The analysis also reports that “after falling for several years, the unemployment rate rose again in 2020 to 15.5%, in the context of the COVID-19 crisis. The unemployment rate is expected to decrease in 2021 and 2022. The activity rate decreased and remains below the desired threshold. In addition, the segmentation of the labor market continues to be a cause for concern. ”

According to Brussels, for the cases of “Belgium, France, Greece, Italy and Spain, given the level of their public debt and the high medium-term sustainability challenges before the outbreak of the COVID-19 pandemic, when taking budgetary measures supportive, it is important to maintain prudent fiscal policy in order to ensure sustainable public finances in the medium term. Comprehensive assessments should be prepared for 12 Member States to identify and assess the severity of potential macroeconomic imbalances: Croatia, Cyprus, France, Germany , Greece, Ireland, Italy, the Netherlands, Portugal, Romania, Spain and Sweden. The same ones that had already been identified with imbalances or excessive imbalances in the previous cycle “.

In the case of Spain, “the economic recovery is gaining ground, the support measures at national and European level have underpinned the recovery of the labor market and have cushioned the effects of the crisis in the business sector. In addition, the continued economic growth and wide implementation of recovery funds will help reduce deficits and debt. However, certain challenges lie ahead for the economy. ”

Analysis of the Spanish budget

In relation to the evaluation of the Spanish budget plan, the European Commission states that “in 2022, based on the Commission’s forecast and including the information incorporated in the Draft Budget Plan of Spain, it is expected that the fiscal orientation, including the momentum provided by recovery funds, be contractive “by current spending in 2020 and 2021.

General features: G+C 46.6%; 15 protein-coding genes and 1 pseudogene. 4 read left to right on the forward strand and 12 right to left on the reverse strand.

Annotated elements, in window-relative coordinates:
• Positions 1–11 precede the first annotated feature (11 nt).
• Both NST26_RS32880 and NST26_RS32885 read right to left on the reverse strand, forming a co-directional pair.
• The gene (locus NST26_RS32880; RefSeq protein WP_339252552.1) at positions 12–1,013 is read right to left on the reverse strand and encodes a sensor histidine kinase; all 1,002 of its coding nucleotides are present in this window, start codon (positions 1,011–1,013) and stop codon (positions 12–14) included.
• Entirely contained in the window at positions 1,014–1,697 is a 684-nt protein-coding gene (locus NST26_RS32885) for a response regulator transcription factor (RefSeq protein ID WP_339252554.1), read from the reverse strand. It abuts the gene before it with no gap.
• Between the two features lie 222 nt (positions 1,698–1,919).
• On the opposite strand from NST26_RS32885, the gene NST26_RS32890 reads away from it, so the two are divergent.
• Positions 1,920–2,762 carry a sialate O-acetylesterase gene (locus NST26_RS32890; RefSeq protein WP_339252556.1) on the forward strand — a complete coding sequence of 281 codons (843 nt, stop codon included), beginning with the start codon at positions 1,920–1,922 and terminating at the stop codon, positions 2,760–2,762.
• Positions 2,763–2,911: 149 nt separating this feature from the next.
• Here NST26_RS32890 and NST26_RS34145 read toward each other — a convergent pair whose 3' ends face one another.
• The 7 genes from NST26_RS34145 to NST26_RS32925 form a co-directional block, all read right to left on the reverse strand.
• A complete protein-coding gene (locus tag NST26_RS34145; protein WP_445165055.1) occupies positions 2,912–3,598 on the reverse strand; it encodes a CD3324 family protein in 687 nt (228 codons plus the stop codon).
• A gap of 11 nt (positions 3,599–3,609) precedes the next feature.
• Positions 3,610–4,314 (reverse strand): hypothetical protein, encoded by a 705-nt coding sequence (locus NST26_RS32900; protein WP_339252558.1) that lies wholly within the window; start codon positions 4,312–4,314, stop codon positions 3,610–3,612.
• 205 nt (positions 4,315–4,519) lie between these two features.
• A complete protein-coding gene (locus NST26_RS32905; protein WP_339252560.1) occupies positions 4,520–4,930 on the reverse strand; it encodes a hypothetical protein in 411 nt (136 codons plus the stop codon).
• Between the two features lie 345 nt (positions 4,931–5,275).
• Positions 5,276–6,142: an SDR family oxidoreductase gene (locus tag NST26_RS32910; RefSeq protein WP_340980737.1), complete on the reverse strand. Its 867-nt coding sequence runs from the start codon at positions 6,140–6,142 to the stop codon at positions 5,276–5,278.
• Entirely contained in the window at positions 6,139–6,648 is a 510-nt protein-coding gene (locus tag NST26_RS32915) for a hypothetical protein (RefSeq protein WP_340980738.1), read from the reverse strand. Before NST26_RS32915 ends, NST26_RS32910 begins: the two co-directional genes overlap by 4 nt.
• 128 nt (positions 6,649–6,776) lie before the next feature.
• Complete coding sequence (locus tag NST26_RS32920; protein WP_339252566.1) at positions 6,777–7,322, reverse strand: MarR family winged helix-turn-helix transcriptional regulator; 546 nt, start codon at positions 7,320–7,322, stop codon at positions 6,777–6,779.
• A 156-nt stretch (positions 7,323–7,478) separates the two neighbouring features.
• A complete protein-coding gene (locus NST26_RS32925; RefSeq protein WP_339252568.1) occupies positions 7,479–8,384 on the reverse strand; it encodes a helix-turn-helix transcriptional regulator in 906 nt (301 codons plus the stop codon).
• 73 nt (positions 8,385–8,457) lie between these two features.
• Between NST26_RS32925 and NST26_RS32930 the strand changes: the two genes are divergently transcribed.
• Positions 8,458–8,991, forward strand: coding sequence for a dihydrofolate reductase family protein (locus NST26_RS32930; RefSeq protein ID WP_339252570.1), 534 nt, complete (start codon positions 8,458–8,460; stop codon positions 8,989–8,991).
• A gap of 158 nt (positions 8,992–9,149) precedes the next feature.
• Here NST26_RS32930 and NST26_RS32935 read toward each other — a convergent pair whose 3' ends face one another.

“Spain plans to provide continuous support to the recovery by making use of the recovery and resilience fund to finance additional investments,” says Brussels, “Spain also plans to preserve nationally financed investment.” And he adds: “Given the level of public debt in Spain and the high medium-term sustainability challenges before the outbreak of the COVID-19 pandemic, when taking supportive budgetary measures, it is important to preserve a prudent fiscal policy to ensure sustainable public finances in the medium term. The Commission recalls the importance of the composition of public finances and the quality of budgetary measures, including through investments that promote growth, in particular by supporting the green and digital transition. ”

The Community Executive also states: “Taking into account the strength of the recovery, Spain is invited to periodically review the use, effectiveness and adequacy of the support measures and be prepared to adapt them as necessary to changes in the economy. circumstances”.